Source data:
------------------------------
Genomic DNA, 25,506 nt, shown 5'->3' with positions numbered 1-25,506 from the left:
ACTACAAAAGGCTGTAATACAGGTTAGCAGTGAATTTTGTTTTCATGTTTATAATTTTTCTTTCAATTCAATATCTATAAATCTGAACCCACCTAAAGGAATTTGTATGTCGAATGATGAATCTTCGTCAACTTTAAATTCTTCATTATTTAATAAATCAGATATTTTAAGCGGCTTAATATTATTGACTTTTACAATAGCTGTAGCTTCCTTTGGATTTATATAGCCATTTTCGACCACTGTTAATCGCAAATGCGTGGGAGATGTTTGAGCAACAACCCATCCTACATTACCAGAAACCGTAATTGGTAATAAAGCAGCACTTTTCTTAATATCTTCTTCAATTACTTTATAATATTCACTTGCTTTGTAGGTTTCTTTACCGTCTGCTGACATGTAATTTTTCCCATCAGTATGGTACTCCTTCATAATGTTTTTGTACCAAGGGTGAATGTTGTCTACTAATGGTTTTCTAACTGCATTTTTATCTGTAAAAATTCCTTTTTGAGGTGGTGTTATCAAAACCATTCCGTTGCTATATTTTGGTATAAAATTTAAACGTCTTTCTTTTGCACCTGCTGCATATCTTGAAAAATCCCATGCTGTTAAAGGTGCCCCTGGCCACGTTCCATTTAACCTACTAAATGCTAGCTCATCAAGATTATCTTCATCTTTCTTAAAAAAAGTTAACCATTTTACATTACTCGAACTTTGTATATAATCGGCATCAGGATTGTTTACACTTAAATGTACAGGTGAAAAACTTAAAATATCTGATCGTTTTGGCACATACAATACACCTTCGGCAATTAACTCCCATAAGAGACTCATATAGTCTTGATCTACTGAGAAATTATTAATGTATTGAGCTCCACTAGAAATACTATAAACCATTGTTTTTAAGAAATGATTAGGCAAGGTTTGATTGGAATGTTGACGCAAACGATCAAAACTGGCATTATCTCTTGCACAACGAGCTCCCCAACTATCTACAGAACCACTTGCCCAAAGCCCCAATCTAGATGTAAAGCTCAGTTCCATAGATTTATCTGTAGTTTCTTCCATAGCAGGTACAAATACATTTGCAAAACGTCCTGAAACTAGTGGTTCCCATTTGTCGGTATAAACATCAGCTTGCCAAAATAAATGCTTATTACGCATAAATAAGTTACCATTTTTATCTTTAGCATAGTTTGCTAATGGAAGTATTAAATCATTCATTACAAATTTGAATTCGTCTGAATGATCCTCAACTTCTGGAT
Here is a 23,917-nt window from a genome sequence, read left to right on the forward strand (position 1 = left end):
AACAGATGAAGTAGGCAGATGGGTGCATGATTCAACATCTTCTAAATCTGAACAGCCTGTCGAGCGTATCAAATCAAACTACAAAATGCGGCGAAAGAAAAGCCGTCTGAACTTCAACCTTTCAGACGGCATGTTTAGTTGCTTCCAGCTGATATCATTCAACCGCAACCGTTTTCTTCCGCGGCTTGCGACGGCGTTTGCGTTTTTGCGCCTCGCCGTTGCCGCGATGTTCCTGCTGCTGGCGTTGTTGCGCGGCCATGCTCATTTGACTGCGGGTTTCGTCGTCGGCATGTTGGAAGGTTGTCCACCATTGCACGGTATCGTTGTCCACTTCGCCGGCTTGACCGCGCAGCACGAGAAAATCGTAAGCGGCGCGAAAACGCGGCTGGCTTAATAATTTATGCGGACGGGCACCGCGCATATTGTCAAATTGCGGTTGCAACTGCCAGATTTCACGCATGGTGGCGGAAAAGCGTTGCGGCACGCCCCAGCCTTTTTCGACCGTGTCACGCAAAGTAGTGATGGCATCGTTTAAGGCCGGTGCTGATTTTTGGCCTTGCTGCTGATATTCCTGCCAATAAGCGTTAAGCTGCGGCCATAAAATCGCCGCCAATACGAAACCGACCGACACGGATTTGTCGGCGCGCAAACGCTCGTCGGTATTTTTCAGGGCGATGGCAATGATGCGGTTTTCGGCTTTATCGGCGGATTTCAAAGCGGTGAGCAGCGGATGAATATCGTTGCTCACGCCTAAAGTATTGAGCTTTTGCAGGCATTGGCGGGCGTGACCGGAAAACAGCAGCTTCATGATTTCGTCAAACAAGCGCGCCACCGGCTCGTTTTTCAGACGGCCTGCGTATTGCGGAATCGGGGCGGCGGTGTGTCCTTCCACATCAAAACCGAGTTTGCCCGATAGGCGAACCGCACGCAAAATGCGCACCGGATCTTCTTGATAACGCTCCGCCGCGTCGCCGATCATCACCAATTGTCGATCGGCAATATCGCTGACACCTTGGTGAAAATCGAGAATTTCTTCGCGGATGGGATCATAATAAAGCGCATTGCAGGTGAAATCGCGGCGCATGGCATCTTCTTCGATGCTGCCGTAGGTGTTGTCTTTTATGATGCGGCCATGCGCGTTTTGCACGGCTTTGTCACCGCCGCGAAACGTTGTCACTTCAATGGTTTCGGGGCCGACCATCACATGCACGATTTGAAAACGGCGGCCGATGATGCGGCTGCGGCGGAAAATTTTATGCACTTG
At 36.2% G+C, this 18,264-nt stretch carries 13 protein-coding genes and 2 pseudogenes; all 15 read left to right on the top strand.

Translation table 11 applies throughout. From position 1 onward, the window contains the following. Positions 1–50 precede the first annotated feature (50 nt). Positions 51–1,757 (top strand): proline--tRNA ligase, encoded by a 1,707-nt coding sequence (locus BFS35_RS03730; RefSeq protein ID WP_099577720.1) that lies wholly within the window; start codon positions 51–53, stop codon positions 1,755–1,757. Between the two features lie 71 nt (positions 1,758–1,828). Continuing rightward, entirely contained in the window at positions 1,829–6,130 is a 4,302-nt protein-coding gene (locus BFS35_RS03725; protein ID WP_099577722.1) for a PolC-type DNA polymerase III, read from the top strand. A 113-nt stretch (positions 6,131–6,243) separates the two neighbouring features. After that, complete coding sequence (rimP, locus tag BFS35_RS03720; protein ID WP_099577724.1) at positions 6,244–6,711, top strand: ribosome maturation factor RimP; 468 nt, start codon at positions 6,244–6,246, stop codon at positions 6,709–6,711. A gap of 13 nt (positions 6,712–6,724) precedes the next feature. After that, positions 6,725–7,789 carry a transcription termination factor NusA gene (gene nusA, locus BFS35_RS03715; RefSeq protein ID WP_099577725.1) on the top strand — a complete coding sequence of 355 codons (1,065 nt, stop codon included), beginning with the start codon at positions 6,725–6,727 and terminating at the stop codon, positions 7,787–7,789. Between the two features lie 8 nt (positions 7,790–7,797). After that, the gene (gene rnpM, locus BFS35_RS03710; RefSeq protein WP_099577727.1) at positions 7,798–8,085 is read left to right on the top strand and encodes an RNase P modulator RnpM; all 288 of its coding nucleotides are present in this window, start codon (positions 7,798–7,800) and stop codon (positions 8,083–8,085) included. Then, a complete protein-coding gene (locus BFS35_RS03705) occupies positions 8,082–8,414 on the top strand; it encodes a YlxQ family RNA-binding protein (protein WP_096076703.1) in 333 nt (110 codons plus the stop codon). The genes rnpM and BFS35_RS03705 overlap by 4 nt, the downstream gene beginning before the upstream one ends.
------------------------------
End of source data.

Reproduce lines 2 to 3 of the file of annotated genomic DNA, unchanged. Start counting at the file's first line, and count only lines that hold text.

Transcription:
ACTACAAAAGGCTGTAATACAGGTTAGCAGTGAATTTTGTTTTCATGTTTATAATTTTTCTTTCAATTCAATATCTATAAATCTGAACCCACCTAAAGGAATTTGTATGTCGAATGATGAATCTTCGTCAACTTTAAATTCTTCATTATTTAATAAATCAGATATTTTAAGCGGCTTAATATTATTGACTTTTACAATAGCTGTAGCTTCCTTTGGATTTATATAGCCATTTTCGACCACTGTTAATCGCAAATGCGTGGGAGATGTTTGAGCAACAACCCATCCTACATTACCAGAAACCGTAATTGGTAATAAAGCAGCACTTTTCTTAATATCTTCTTCAATTACTTTATAATATTCACTTGCTTTGTAGGTTTCTTTACCGTCTGCTGACATGTAATTTTTCCCATCAGTATGGTACTCCTTCATAATGTTTTTGTACCAAGGGTGAATGTTGTCTACTAATGGTTTTCTAACTGCATTTTTATCTGTAAAAATTCCTTTTTGAGGTGGTGTTATCAAAACCATTCCGTTGCTATATTTTGGTATAAAATTTAAACGTCTTTCTTTTGCACCTGCTGCATATCTTGAAAAATCCCATGCTGTTAAAGGTGCCCCTGGCCACGTTCCATTTAACCTACTAAATGCTAGCTCATCAAGATTATCTTCATCTTTCTTAAAAAAAGTTAACCATTTTACATTACTCGAACTTTGTATATAATCGGCATCAGGATTGTTTACACTTAAATGTACAGGTGAAAAACTTAAAATATCTGATCGTTTTGGCACATACAATACACCTTCGGCAATTAACTCCCATAAGAGACTCATATAGTCTTGATCTACTGAGAAATTATTAATGTATTGAGCTCCACTAGAAATACTATAAACCATTGTTTTTAAGAAATGATTAGGCAAGGTTTGATTGGAATGTTGACGCAAACGATCAAAACTGGCATTATCTCTTGCACAACGAGCTCCCCAACTATCTACAGAACCACTTGCCCAAAGCCCCAATCTAGATGTAAAGCTCAGTTCCATAGATTTATCTGTAGTTTCTTCCATAGCAGGTACAAATACATTTGCAAAACGTCCTGAAACTAGTGGTTCCCATTTGTCGGTATAAACATCAGCTTGCCAAAATAAATGCTTATTACGCATAAATAAGTTACCATTTTTATCTTTAGCATAGTTTGCTAATGGAAGTATTAAATCATTCATTACAAATTTGAATTCGTCTGAATGATCCTCAACTTCTGGAT
Here is a 23,917-nt window from a genome sequence, read left to right on the forward strand (position 1 = left end):